Then I see something like this and I wonder if in a way that wasn't a strength.
I mean "brand coherence"? I can't imagine what that has to do with Linux. Everything has always been so configurable, that in a way a lot of aesthetic decisions were left to the user and the app developer. People used Gnome 2, and other desktop environments to design their own desktop.
I used Gnome 3 for a few months last year when I was making my swing back to using Linux full time with Fedora. I found it usable enough, but it's lack of configuration options became frustrating because it didn't allow me to fine tune my GUI workflow, it also handled multiple monitors terribly and being unconfigurable didn't allow me to adjust that.
I was initially excited about Gnome 3 but it was pretty shallow. KDE 4 is an amazing desktop environment, with lots of configurability and in keeping with letting the user design their own experience. I made a good long stop there, for about a year, optimized my windowing workflow (one size simply does not fit all) then ended using xmonad but running some KDE apps..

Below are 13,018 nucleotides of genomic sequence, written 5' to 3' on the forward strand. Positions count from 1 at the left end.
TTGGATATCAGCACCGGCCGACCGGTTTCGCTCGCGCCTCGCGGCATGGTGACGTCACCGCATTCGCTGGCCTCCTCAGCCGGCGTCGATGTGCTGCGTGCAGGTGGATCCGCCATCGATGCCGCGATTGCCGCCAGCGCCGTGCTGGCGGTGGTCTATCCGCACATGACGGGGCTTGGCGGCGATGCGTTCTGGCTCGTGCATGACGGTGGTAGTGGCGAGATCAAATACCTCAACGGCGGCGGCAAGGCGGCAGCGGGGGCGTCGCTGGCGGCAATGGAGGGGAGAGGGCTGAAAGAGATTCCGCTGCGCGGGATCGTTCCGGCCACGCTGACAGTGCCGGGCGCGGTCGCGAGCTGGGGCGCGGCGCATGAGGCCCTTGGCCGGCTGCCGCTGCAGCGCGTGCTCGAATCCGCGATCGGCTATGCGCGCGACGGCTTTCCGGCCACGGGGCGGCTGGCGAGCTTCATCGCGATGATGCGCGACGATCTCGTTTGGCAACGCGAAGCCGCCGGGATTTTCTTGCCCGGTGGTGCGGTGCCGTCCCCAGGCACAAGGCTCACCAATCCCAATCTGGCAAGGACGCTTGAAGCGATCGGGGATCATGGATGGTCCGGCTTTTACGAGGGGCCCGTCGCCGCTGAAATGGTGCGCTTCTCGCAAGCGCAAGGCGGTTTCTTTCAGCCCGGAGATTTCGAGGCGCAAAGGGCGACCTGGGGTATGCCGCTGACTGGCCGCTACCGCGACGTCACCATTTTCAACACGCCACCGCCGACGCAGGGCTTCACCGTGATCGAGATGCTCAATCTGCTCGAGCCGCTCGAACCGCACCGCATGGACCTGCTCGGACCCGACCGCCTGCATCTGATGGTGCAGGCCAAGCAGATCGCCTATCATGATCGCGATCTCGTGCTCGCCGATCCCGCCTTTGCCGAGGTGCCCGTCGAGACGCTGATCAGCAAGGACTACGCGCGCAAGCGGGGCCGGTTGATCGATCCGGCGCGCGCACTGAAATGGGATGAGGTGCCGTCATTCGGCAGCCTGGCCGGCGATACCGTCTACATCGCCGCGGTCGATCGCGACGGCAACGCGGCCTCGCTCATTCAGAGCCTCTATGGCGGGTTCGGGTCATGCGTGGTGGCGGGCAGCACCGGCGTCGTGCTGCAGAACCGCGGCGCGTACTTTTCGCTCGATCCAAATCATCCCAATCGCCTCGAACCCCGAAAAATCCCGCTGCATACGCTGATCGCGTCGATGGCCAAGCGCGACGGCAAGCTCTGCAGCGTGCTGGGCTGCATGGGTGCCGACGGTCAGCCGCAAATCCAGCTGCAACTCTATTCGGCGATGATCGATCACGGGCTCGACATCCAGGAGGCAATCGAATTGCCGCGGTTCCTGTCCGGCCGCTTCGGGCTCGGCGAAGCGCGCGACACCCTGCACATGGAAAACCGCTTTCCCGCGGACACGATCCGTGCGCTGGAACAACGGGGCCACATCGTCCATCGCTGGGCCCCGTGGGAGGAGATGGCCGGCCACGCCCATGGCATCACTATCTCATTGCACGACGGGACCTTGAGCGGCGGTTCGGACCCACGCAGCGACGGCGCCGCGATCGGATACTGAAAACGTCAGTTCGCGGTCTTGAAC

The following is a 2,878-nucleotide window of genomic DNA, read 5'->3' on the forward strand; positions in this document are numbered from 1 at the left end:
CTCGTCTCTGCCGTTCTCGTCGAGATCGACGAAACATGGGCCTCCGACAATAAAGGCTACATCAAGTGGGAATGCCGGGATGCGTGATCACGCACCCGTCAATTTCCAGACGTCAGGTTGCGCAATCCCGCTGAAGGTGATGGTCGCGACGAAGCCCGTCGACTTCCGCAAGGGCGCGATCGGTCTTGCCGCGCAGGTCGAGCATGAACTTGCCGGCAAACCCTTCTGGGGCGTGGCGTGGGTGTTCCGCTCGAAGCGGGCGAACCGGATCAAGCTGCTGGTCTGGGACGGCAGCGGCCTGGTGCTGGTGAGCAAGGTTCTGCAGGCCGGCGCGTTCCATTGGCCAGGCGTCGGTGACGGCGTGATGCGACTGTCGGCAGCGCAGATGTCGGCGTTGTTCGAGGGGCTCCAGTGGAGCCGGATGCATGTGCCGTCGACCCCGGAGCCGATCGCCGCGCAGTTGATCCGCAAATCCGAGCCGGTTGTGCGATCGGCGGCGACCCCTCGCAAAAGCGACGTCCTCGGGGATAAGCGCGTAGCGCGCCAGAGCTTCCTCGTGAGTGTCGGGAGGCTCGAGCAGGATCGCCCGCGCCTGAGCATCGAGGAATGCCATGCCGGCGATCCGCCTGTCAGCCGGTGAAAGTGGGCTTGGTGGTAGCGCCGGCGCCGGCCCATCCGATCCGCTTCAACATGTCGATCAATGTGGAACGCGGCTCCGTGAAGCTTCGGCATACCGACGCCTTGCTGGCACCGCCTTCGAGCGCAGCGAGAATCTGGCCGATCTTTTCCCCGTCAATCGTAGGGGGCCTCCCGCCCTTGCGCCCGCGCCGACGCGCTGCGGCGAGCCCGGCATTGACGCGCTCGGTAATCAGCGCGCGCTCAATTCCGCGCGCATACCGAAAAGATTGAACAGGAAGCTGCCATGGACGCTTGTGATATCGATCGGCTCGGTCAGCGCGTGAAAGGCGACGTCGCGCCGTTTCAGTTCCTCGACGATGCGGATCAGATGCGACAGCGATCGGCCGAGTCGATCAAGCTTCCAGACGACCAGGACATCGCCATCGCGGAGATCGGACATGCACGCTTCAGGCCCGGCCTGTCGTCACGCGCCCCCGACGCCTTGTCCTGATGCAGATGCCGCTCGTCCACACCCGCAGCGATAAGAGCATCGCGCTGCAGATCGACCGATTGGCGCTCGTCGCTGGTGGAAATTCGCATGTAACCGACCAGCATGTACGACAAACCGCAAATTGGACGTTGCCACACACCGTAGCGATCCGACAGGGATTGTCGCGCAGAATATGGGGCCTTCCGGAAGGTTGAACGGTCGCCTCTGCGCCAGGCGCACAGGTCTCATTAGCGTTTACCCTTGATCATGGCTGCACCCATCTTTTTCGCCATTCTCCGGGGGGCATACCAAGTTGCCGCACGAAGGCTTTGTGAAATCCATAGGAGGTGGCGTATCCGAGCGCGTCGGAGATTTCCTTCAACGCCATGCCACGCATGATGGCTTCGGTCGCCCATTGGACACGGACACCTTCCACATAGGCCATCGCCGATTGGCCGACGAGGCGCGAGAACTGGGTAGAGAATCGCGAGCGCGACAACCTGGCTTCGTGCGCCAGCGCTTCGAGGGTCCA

It looks like GNOME and Unity are turning against the traditional spirit of the Linux community. I don't think that's for the better. The answer now to the question "I don't like it." for these Desktop Environments is "If you don't like it, tough." where as before it was "If you don't like it, change it."
I don't think Linux devs should ape Apple, Google, or Microsoft. Linux can be, and is, for everyone.. but it's especially for hackers and for people who like to tweak their experience. A project like a DE is huge and by turning away from hackers they're going to limit their ability to pick up new devs and devs are going to turn away from the GTK.
For some people Ubuntu IS Linux, Gnome IS Linux.. but for others not so much.
I don't develop desktop applications currently but I would like to. I don't see myself wanting to start a new project or get intimately involved with one that is dependent on the GTK at this point though.
Also, rather humorously, the 'preferred applications' part is hidden behind System Settings > System Details > Default Applications. News to the Gnome folks: user app preferences are "Personal" not "System" (using their own terminology). Unless, of course, my selection here changes all users' settings... which would be equally insane.